Rape Fantasies By Margaret Atwood Analysis

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Men's obsession with violence against women is an often theme in literary texts, especially the ones written by female writers. The state where women are obliged to be silent, or they will be oppressed in their societies is explored deeply in lots of stories. For example, in ''Rape Fantasies'' where each woman illustrates her own fantasy and illusion if she experiences rape once, Margaret Atwood reflects a general view of how women react towards such cruel act of men. Although most women express different reactions, such as Estelle, who shows a passive reaction by sympathizing the rapist and feeling guilty towards him; and Darlene, who explains her disgust about the subject; Sondra chooses to be silent. Sondra's silence during the conversation…show more content…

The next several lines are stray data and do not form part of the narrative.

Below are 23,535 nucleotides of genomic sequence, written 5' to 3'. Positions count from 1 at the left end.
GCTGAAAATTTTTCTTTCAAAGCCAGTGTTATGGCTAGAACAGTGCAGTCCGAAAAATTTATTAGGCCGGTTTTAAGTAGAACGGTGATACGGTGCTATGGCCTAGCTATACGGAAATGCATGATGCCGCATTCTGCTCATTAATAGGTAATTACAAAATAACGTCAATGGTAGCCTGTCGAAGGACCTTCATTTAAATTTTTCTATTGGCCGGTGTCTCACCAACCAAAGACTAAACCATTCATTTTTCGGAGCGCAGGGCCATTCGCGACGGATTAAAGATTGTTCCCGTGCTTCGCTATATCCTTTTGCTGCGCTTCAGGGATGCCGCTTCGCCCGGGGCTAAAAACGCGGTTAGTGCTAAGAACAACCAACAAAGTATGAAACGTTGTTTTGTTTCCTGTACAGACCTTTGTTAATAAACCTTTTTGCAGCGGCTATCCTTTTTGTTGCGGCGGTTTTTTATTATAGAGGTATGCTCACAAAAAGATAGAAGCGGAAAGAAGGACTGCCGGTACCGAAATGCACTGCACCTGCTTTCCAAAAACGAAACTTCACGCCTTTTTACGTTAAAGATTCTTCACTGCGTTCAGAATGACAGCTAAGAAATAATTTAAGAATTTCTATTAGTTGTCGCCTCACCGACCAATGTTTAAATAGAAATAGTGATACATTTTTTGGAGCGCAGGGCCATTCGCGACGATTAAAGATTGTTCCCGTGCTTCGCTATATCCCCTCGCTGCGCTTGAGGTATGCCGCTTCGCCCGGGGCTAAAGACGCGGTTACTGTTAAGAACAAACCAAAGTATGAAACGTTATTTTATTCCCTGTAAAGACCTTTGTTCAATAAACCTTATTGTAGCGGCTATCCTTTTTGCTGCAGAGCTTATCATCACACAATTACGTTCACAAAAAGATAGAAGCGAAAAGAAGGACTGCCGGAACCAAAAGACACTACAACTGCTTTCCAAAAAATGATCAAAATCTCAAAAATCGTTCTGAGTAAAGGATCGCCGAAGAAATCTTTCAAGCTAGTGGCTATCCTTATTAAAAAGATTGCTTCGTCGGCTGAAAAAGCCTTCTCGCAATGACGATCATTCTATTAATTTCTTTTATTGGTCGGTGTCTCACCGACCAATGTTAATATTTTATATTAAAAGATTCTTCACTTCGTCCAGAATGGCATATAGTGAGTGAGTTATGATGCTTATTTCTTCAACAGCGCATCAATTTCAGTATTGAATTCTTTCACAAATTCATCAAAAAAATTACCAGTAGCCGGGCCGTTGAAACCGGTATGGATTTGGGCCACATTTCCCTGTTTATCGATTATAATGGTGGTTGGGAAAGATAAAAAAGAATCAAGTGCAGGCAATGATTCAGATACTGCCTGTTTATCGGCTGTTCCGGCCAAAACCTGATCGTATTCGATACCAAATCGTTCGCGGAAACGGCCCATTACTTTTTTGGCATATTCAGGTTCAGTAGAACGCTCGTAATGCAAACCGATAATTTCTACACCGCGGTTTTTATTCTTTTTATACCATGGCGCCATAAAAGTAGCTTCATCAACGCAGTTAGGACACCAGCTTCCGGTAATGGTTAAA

Therefore, they follow whatever is pop to replace the traditional cultures that do not suit them any further. One popular trend many teens adopt, believing it can be a helpful tool to express their feelings more freely and get rid of the melancholy mood of their age, is the jazz. The story "Sonny's Blues" by James Baldwin illustrates the world wide consequences of jazz music and dance styles on youth. When Sonny abandons his family and leaves the school just to play jazz, his brother, who narrates the story and has a complete contradictory personality to Sonny's, feels troubled and frustrated. The narrator thinks the musicians are corrupted people, who deal with drugs and cigarettes, and tries to prevent Sonny from being with them. So, he becomes upset upon hearing Sonny's response to his advice, which indicates that Sonny's ultimate passion for music makes Sonny think he is free to do whatever pleases him: "I think people ought to do what they want, what else are they a live for?'' (Baldwin qtd. in Schwen and Dorothy 344). Another story that represents teens' confusion is Joyce Carol Qates's "Where Are You Going, Where Have You Been?", where a young girl, Connie, pretends to be adult to attract boys' attention since she defines her life by her relations with boys. When she hangs out with her friends, she dresses, walks, and laughs in attractive manners to be more sexualized and polished. In fact, Connie's fantasies about the world of sexuality and maturity, the images of popular cultures she collects and the romantic songs she listens to, contrast its actuality through which she ends up being kidnapped by a strange man. In both stories, the way in which Sonny and Connie interpret pleasant life of no suffering, dealing with drugs and repealing against education or having shallow and
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